As an experienced senior leader and a new female executive, you are always looking for ways to improve your ability, leadership skills, and effectiveness. EWF International’s mission is to improve workplace gender parity, especially the effectiveness and representation of women in senior leadership positions. We assembled this career advice for new executives to support you in your new role and help you be the best leader possible.
Strengthen Your Non-Verbal Communication
First impressions are made in a matter of seconds, often before you have the opportunity to speak. As a new executive, what you say is often as important as how you’re seen. More than 70% of communication is nonverbal. Your appearance and body language often speak louder than your words, especially if your verbal and nonverbal communication don’t seem like they match. It’s important as a senior leader that you present yourself with confidence and authority to reassure and inspire those around you with your leadership. This is the essence of strong Executive Presence.
To make a strong first impression in-person, pay close attention to the details, such as your handshake and your posture. These are often overlooked and are the foundation of your presence. Stand up straight with feet, shoulder-width apart. This posture visually reinforces your strength and steadfastness. In conversation, slightly lean in and use active listening cues to show your attentiveness and engagement. When you speak, maintain a scan of eye contact with all listeners, smile, keep a deliberate cadence, and project your voice, so it’s heard loud and clear by all listeners. Additionally, your makeup, clothes, hairstyle, and jewelry should reflect your position’s seniority and your industry’s level of conservatism.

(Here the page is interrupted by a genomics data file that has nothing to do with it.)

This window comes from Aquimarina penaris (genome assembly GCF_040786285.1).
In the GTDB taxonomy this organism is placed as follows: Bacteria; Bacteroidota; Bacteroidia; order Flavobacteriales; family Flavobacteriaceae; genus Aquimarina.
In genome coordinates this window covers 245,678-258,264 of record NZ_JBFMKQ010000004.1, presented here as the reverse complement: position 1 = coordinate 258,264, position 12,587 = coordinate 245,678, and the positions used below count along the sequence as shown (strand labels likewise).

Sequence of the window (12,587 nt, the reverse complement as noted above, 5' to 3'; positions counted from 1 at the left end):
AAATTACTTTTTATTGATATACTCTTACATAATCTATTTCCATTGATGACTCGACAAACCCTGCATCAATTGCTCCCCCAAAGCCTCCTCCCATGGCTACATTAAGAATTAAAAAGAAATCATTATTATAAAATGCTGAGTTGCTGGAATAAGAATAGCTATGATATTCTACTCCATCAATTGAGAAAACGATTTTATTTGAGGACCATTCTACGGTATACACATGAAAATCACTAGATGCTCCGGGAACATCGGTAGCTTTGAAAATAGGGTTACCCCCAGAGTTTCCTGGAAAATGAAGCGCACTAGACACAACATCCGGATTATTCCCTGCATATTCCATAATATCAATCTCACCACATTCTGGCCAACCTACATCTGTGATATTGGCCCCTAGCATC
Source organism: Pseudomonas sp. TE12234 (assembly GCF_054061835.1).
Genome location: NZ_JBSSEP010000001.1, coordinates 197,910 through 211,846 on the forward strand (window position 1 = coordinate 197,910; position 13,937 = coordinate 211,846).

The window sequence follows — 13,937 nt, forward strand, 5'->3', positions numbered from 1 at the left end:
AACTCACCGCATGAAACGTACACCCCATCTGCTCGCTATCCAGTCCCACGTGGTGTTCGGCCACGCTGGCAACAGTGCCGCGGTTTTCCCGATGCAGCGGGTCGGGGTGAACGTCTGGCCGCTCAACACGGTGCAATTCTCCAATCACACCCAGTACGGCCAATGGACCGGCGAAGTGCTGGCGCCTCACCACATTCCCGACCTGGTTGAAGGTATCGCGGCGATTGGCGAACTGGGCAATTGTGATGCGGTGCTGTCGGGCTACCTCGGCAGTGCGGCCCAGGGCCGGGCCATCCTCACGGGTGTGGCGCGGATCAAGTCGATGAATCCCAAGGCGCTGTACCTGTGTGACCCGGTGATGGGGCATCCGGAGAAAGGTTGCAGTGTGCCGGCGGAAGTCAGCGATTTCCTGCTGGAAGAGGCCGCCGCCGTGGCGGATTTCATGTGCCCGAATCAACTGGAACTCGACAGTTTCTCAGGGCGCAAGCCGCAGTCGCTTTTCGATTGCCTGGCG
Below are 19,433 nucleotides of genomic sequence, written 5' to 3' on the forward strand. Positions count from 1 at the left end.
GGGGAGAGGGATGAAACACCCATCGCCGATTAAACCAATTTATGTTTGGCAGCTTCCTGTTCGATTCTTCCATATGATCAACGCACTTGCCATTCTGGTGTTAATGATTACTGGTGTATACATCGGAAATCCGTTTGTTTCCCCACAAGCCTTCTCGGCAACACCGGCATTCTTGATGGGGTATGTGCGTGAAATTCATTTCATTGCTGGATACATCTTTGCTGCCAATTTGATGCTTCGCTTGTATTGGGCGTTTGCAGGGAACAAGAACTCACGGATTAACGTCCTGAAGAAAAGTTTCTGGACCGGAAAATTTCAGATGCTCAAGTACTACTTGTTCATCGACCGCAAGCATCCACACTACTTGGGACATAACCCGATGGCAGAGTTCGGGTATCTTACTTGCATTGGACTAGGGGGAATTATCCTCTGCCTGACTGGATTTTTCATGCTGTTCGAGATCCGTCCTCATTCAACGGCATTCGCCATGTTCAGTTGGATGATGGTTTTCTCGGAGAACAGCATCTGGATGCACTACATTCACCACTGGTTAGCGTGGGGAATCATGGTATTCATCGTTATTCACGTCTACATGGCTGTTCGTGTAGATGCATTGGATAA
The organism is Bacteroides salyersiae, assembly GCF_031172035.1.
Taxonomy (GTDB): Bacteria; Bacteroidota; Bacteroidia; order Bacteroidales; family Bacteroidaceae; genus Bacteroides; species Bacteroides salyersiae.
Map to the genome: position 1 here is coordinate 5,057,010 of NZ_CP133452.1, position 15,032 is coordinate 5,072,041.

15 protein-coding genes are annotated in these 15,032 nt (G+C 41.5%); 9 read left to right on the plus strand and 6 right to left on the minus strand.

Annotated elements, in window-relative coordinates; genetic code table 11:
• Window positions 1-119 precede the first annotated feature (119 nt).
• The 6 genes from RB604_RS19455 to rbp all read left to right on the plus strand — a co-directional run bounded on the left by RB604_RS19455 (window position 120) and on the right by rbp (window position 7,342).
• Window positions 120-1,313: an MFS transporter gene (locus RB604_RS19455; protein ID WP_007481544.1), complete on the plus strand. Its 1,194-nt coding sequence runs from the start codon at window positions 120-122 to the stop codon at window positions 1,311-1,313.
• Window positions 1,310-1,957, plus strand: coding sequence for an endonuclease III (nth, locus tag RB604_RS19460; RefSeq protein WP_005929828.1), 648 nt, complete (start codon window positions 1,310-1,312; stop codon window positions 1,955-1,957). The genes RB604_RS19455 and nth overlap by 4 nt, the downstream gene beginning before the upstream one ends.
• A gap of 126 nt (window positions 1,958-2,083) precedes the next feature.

While many in-person notes on non-verbal communication translate to virtual interactions, there are some differences and additional considerations. For more information on strengthening your virtual communication skills, see our other articles on Virtual Presence and Building Influence Virtually.
Earn Your Organization’s Trust
Earning the trust of those in your organization is critical for career success and especially important for new leaders. You can start by taking an active role in supporting those below you. Build bridges for cooperation on your team and help them resolve conflicts with expediency. Continue your support by providing a forum to gather and review concerns. Provide honest feedback and, when necessary, help your team identify potential challenges and develop contingencies.